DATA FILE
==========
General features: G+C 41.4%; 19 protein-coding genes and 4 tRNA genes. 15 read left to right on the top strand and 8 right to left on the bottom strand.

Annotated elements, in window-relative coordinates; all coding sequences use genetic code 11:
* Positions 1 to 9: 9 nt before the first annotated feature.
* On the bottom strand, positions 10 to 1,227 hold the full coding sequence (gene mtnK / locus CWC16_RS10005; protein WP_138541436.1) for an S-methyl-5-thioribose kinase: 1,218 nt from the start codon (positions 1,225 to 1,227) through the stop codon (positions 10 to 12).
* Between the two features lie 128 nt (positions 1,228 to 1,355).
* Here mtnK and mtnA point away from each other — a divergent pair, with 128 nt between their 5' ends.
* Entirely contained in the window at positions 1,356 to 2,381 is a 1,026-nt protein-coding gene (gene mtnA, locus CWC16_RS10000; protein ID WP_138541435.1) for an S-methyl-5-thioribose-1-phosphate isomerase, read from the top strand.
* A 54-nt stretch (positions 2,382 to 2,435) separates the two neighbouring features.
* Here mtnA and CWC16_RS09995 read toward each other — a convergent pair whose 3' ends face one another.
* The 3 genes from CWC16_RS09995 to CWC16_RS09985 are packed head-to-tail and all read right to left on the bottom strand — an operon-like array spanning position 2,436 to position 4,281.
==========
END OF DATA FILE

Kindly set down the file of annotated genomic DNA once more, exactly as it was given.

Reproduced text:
General features: G+C 41.4%; 19 protein-coding genes and 4 tRNA genes. 15 read left to right on the top strand and 8 right to left on the bottom strand.

Annotated elements, in window-relative coordinates; all coding sequences use genetic code 11:
* Positions 1 to 9: 9 nt before the first annotated feature.
* On the bottom strand, positions 10 to 1,227 hold the full coding sequence (gene mtnK / locus CWC16_RS10005; protein WP_138541436.1) for an S-methyl-5-thioribose kinase: 1,218 nt from the start codon (positions 1,225 to 1,227) through the stop codon (positions 10 to 12).
* Between the two features lie 128 nt (positions 1,228 to 1,355).
* Here mtnK and mtnA point away from each other — a divergent pair, with 128 nt between their 5' ends.
* Entirely contained in the window at positions 1,356 to 2,381 is a 1,026-nt protein-coding gene (gene mtnA, locus CWC16_RS10000; protein ID WP_138541435.1) for an S-methyl-5-thioribose-1-phosphate isomerase, read from the top strand.
* A 54-nt stretch (positions 2,382 to 2,435) separates the two neighbouring features.
* Here mtnA and CWC16_RS09995 read toward each other — a convergent pair whose 3' ends face one another.
* The 3 genes from CWC16_RS09995 to CWC16_RS09985 are packed head-to-tail and all read right to left on the bottom strand — an operon-like array spanning position 2,436 to position 4,281.